"freedom of speech on steroids but still fact checked. It has to be free and open. To all people. By any means. Everywhere"

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Content has a life cycle of it’s own and the value of content is pretty much built up by it’s freshness (how breaking is the content), how unique is it, and how emotional the content is. Breaking news content will always be in high demand. The life time and stickiness of the content improves with supporting relevant material such as context, facts and opinions, together with providing the audience with the capability of interacting with the content with ratings, comments and topical forums.

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It is an absolutely necessity to have this free. It is the freedom of speech on steroids but still fact checked. It has to be free and open. To all people. By any means. Everywhere. Essentially, all these components build the human story and the provided context, facts and opinions built up by other user contributions and aggregation grounds the discussion. Ironically all these characteristics of the content actually provides you with the necessary components of the quality assurance system. It is the ultimate long-tail system.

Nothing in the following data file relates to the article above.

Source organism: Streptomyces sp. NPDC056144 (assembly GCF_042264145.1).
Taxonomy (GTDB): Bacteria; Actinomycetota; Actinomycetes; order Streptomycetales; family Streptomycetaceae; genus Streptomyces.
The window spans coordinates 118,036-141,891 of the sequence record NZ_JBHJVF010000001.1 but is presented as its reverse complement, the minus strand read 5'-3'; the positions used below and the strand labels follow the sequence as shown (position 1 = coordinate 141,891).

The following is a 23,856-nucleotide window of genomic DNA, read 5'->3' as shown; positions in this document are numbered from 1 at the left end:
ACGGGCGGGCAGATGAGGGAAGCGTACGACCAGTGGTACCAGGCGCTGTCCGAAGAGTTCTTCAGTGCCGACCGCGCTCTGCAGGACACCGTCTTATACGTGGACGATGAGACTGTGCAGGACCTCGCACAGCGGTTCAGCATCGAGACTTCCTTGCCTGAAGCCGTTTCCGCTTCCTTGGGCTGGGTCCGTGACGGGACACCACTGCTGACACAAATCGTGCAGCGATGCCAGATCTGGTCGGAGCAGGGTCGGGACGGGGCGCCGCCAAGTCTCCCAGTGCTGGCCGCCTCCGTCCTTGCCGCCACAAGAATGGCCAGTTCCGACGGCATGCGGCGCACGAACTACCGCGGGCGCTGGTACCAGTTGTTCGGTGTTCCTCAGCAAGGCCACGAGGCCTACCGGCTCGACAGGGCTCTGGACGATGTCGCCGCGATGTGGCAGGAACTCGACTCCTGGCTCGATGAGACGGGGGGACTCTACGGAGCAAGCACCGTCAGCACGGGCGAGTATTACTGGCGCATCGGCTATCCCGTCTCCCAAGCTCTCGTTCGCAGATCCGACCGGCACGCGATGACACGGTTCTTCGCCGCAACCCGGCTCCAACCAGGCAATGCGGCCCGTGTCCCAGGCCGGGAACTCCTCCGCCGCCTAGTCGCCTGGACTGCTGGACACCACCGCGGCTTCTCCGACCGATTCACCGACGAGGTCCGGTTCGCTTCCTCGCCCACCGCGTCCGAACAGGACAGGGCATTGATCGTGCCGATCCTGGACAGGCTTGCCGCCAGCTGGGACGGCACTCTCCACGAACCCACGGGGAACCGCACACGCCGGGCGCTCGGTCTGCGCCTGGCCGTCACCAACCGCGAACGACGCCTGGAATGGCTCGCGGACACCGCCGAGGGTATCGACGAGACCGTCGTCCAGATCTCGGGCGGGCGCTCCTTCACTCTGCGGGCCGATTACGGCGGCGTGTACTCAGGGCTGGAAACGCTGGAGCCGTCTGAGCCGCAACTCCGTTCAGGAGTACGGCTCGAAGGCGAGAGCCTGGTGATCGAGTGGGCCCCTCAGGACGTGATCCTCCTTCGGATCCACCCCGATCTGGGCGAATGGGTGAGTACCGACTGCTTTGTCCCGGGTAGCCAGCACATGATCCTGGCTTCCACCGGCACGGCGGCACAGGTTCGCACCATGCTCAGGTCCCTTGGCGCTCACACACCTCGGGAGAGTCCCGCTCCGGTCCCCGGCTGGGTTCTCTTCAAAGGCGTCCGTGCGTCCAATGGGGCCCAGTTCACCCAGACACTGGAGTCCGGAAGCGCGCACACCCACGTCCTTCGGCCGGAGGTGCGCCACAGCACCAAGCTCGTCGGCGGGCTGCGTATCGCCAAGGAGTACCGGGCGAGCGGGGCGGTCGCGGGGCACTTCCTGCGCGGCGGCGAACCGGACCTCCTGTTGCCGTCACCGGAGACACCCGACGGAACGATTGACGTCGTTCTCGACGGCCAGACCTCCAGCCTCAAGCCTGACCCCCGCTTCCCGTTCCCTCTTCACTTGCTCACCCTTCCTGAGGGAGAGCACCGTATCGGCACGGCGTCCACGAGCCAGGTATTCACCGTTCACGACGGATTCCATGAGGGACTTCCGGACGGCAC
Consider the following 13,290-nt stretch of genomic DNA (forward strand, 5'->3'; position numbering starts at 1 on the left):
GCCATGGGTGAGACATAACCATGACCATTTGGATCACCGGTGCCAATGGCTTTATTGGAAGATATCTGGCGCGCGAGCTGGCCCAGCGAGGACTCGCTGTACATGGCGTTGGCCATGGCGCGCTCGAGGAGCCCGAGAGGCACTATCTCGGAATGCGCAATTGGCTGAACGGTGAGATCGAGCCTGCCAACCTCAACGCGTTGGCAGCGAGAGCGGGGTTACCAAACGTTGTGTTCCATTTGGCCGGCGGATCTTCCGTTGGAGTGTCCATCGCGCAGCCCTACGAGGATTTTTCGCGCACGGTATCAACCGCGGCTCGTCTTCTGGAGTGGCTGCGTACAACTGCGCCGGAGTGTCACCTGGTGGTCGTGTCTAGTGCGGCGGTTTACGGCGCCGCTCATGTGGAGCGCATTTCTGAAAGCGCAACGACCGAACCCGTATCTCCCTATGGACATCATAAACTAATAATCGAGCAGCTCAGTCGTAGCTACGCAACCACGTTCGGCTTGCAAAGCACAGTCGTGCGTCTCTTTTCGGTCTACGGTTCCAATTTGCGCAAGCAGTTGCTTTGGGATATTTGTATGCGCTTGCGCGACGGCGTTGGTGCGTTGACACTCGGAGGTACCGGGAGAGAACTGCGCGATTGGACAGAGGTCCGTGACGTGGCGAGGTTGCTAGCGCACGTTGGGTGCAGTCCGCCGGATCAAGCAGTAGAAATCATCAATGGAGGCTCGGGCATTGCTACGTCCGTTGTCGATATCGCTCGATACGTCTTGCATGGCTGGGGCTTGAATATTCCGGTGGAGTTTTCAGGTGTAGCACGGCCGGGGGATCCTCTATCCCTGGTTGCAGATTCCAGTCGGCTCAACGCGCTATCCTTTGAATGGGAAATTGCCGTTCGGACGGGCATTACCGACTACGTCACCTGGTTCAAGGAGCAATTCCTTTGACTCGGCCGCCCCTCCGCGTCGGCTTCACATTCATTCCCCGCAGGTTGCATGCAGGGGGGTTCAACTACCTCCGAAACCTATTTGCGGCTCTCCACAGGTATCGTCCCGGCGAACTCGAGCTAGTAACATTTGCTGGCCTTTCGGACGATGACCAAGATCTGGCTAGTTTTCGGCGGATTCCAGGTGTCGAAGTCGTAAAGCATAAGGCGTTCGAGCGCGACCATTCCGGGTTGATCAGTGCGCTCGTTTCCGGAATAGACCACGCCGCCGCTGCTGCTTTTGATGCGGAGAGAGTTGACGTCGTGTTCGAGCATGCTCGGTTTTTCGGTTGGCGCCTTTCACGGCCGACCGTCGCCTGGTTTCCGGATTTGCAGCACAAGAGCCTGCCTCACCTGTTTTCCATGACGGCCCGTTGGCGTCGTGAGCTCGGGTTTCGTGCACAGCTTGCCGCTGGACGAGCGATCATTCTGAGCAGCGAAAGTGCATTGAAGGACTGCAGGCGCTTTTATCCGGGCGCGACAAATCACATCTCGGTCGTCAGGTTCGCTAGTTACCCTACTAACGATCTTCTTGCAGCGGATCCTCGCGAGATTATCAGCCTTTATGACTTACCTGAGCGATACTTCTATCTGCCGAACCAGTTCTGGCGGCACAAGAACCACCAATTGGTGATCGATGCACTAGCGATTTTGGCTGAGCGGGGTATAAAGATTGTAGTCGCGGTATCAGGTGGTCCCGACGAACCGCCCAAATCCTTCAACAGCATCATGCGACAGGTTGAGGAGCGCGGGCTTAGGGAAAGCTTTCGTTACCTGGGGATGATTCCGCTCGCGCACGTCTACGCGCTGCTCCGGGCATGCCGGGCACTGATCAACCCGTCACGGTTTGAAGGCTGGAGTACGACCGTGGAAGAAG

I usually describe the new content media arena with the analogy of imagining a party. Which party would you like to go to: the party with all the detailed instructions what to wear, what to do, what to not say, what to say. Or would you prefer the laid back come as you are party. I would choose the rock n’ roll party any day. Why? It is fun. It is free. But… Most importantly I can relate to it. I can relate to it. That is the key.

http://inthefieldonline.net/blog/2009/12/23/the-ever-changing-media-land...

Excellent analysis and powerful thoughts.

People whose main job it is to report will still be a need– I hope community-supported journalism will be able to fill some of that need-- certainly better than reporting that answers to advertising, corporate, or government support.

It is the editorial control where I still see the greatest potential in democratizing. This has to be distributed, and transparent, and I think if asked "what's important" directly in concrete cases people will give a very different answer than the decisionmakers of media do in "giving people what they want". (That's the key idea behind People Who Give a Damn / Visions Unite, forthcoming network for all who care about making some little piece of the world better, without gates or conditions, but the more places that adopt the citizen-editor model the better!)